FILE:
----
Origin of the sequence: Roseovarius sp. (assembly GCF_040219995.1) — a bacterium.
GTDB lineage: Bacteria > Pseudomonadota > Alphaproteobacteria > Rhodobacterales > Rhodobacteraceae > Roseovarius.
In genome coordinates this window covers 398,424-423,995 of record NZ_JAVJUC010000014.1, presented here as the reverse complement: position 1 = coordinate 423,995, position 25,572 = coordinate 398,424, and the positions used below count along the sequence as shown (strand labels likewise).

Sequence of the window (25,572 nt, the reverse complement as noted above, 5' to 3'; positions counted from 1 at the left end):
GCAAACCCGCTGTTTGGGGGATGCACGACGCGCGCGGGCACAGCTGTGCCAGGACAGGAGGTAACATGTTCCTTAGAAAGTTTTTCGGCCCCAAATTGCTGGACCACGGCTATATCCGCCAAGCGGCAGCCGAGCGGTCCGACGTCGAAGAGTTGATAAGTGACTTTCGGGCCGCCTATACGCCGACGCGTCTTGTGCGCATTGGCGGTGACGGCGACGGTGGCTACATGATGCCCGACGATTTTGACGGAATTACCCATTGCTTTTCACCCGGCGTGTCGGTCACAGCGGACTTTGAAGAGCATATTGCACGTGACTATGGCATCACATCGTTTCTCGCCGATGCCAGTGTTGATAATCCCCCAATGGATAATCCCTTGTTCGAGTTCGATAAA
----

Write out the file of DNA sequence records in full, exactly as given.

Origin of the sequence: Roseovarius sp. (assembly GCF_040219995.1) — a bacterium.
GTDB lineage: Bacteria > Pseudomonadota > Alphaproteobacteria > Rhodobacterales > Rhodobacteraceae > Roseovarius.
In genome coordinates this window covers 398,424-423,995 of record NZ_JAVJUC010000014.1, presented here as the reverse complement: position 1 = coordinate 423,995, position 25,572 = coordinate 398,424, and the positions used below count along the sequence as shown (strand labels likewise).

Sequence of the window (25,572 nt, the reverse complement as noted above, 5' to 3'; positions counted from 1 at the left end):
GCAAACCCGCTGTTTGGGGGATGCACGACGCGCGCGGGCACAGCTGTGCCAGGACAGGAGGTAACATGTTCCTTAGAAAGTTTTTCGGCCCCAAATTGCTGGACCACGGCTATATCCGCCAAGCGGCAGCCGAGCGGTCCGACGTCGAAGAGTTGATAAGTGACTTTCGGGCCGCCTATACGCCGACGCGTCTTGTGCGCATTGGCGGTGACGGCGACGGTGGCTACATGATGCCCGACGATTTTGACGGAATTACCCATTGCTTTTCACCCGGCGTGTCGGTCACAGCGGACTTTGAAGAGCATATTGCACGTGACTATGGCATCACATCGTTTCTCGCCGATGCCAGTGTTGATAATCCCCCAATGGATAATCCCTTGTTCGAGTTCGATAAA